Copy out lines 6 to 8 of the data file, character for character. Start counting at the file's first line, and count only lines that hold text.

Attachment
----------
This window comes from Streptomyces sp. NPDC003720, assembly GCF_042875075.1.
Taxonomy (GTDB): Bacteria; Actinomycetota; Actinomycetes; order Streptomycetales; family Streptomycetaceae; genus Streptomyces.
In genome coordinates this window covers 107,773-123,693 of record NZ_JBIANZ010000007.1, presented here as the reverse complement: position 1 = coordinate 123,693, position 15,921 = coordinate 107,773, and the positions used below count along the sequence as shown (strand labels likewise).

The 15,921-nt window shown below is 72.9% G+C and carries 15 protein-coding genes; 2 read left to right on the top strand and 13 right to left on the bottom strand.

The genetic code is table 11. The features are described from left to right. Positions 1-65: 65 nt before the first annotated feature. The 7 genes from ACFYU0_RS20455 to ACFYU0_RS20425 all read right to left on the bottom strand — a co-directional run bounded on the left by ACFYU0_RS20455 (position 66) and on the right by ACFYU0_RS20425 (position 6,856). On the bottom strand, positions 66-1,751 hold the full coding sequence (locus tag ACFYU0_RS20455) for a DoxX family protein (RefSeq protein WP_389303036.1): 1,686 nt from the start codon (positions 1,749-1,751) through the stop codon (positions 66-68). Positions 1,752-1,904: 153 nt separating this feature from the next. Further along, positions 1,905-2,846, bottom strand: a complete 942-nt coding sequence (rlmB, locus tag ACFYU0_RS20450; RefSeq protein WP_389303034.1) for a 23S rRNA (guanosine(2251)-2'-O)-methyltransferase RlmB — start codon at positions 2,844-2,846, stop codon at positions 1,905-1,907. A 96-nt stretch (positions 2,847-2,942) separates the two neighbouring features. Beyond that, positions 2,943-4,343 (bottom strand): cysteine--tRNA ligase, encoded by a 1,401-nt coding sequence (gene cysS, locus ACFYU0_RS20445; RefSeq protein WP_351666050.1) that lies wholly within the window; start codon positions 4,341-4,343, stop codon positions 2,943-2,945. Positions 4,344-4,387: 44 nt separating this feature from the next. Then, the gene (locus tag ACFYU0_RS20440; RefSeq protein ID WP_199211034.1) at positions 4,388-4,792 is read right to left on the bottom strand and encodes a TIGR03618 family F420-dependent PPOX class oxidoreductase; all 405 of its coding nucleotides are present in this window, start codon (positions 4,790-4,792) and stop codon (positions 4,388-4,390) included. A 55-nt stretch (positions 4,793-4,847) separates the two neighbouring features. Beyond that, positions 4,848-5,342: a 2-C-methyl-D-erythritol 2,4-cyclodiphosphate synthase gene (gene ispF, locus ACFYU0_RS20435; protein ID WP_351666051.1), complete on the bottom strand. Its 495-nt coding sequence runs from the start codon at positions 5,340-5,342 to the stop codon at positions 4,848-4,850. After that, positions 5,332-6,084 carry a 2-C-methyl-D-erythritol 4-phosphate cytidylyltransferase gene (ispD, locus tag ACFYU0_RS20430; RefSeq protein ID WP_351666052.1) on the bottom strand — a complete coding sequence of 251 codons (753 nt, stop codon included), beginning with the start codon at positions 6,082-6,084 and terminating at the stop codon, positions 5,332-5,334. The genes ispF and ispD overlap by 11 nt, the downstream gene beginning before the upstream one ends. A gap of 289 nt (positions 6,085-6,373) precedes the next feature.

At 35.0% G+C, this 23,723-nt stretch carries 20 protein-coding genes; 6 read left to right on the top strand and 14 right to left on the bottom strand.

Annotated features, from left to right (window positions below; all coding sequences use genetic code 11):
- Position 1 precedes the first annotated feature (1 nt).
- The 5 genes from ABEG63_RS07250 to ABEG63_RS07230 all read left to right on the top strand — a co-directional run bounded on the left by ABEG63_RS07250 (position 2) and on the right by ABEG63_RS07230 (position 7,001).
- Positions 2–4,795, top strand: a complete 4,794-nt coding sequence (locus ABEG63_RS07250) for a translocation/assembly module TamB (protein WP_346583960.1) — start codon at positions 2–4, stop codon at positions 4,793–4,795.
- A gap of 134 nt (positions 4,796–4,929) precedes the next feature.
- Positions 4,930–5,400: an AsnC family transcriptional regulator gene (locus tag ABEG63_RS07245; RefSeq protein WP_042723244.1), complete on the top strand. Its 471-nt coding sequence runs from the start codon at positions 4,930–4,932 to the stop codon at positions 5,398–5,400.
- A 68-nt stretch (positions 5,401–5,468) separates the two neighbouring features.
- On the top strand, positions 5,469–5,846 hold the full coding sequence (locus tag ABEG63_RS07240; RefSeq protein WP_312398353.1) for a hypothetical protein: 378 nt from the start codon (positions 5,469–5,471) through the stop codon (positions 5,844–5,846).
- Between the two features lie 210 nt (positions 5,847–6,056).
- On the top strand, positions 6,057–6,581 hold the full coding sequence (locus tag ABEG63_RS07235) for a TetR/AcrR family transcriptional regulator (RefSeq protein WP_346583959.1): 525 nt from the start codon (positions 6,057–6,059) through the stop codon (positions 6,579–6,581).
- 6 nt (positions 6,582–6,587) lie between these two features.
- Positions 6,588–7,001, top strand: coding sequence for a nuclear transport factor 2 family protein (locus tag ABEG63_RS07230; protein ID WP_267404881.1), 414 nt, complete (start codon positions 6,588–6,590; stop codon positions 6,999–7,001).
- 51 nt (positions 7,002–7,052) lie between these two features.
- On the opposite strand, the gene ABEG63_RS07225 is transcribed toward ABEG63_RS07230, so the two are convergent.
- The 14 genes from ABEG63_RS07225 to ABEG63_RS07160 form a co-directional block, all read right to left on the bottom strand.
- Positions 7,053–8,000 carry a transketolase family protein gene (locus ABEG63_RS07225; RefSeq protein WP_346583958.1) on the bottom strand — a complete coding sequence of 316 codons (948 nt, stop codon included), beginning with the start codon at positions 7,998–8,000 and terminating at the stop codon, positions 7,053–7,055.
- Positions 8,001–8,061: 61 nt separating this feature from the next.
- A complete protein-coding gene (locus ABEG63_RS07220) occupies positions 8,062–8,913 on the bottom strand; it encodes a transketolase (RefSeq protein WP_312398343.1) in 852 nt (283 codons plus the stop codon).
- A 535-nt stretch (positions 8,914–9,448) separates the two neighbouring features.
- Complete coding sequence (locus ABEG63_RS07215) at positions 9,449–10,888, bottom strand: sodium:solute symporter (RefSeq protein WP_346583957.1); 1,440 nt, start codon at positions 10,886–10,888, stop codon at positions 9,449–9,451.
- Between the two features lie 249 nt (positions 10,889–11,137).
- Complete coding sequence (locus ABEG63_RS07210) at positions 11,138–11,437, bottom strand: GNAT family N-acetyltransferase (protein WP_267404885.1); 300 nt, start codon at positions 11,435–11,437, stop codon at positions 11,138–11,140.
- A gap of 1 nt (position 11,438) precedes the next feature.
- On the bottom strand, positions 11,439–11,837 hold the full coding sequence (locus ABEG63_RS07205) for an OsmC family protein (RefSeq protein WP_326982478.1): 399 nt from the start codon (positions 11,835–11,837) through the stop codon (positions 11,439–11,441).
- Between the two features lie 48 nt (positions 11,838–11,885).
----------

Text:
At 35.0% G+C, this 23,723-nt stretch carries 20 protein-coding genes; 6 read left to right on the top strand and 14 right to left on the bottom strand.

Annotated features, from left to right (window positions below; all coding sequences use genetic code 11):
- Position 1 precedes the first annotated feature (1 nt).